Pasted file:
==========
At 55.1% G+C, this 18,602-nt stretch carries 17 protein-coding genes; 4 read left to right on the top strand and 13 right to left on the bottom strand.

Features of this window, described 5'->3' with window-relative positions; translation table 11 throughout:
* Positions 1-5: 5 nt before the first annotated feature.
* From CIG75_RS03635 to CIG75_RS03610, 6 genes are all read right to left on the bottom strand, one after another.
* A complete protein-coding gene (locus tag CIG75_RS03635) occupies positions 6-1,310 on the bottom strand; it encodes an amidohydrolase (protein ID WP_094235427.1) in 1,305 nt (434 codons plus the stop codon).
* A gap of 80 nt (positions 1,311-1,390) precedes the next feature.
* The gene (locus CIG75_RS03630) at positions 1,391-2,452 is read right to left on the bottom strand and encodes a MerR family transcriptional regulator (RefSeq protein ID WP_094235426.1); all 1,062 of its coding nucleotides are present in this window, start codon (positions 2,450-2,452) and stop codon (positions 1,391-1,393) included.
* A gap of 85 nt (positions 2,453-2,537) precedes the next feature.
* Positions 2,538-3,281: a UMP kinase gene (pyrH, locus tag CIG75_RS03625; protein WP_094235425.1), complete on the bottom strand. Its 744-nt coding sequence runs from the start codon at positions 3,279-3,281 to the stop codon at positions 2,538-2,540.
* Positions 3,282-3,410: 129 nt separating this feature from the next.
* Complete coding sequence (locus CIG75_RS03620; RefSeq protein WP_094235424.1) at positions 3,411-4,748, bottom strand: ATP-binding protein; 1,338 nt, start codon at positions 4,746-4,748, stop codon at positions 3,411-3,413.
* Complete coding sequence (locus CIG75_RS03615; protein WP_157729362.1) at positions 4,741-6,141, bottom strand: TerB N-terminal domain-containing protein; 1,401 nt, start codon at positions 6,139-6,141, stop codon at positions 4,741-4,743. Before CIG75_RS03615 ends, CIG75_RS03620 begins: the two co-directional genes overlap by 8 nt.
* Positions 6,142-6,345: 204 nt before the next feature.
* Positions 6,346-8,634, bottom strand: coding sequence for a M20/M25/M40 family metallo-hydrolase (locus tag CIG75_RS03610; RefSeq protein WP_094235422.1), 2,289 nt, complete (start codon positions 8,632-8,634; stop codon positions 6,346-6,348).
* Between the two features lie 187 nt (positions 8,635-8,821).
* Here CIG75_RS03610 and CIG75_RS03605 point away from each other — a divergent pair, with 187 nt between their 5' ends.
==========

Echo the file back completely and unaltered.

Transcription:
At 55.1% G+C, this 18,602-nt stretch carries 17 protein-coding genes; 4 read left to right on the top strand and 13 right to left on the bottom strand.

Features of this window, described 5'->3' with window-relative positions; translation table 11 throughout:
* Positions 1-5: 5 nt before the first annotated feature.
* From CIG75_RS03635 to CIG75_RS03610, 6 genes are all read right to left on the bottom strand, one after another.
* A complete protein-coding gene (locus tag CIG75_RS03635) occupies positions 6-1,310 on the bottom strand; it encodes an amidohydrolase (protein ID WP_094235427.1) in 1,305 nt (434 codons plus the stop codon).
* A gap of 80 nt (positions 1,311-1,390) precedes the next feature.
* The gene (locus CIG75_RS03630) at positions 1,391-2,452 is read right to left on the bottom strand and encodes a MerR family transcriptional regulator (RefSeq protein ID WP_094235426.1); all 1,062 of its coding nucleotides are present in this window, start codon (positions 2,450-2,452) and stop codon (positions 1,391-1,393) included.
* A gap of 85 nt (positions 2,453-2,537) precedes the next feature.
* Positions 2,538-3,281: a UMP kinase gene (pyrH, locus tag CIG75_RS03625; protein WP_094235425.1), complete on the bottom strand. Its 744-nt coding sequence runs from the start codon at positions 3,279-3,281 to the stop codon at positions 2,538-2,540.
* Positions 3,282-3,410: 129 nt separating this feature from the next.
* Complete coding sequence (locus CIG75_RS03620; RefSeq protein WP_094235424.1) at positions 3,411-4,748, bottom strand: ATP-binding protein; 1,338 nt, start codon at positions 4,746-4,748, stop codon at positions 3,411-3,413.
* Complete coding sequence (locus CIG75_RS03615; protein WP_157729362.1) at positions 4,741-6,141, bottom strand: TerB N-terminal domain-containing protein; 1,401 nt, start codon at positions 6,139-6,141, stop codon at positions 4,741-4,743. Before CIG75_RS03615 ends, CIG75_RS03620 begins: the two co-directional genes overlap by 8 nt.
* Positions 6,142-6,345: 204 nt before the next feature.
* Positions 6,346-8,634, bottom strand: coding sequence for a M20/M25/M40 family metallo-hydrolase (locus tag CIG75_RS03610; RefSeq protein WP_094235422.1), 2,289 nt, complete (start codon positions 8,632-8,634; stop codon positions 6,346-6,348).
* Between the two features lie 187 nt (positions 8,635-8,821).
* Here CIG75_RS03610 and CIG75_RS03605 point away from each other — a divergent pair, with 187 nt between their 5' ends.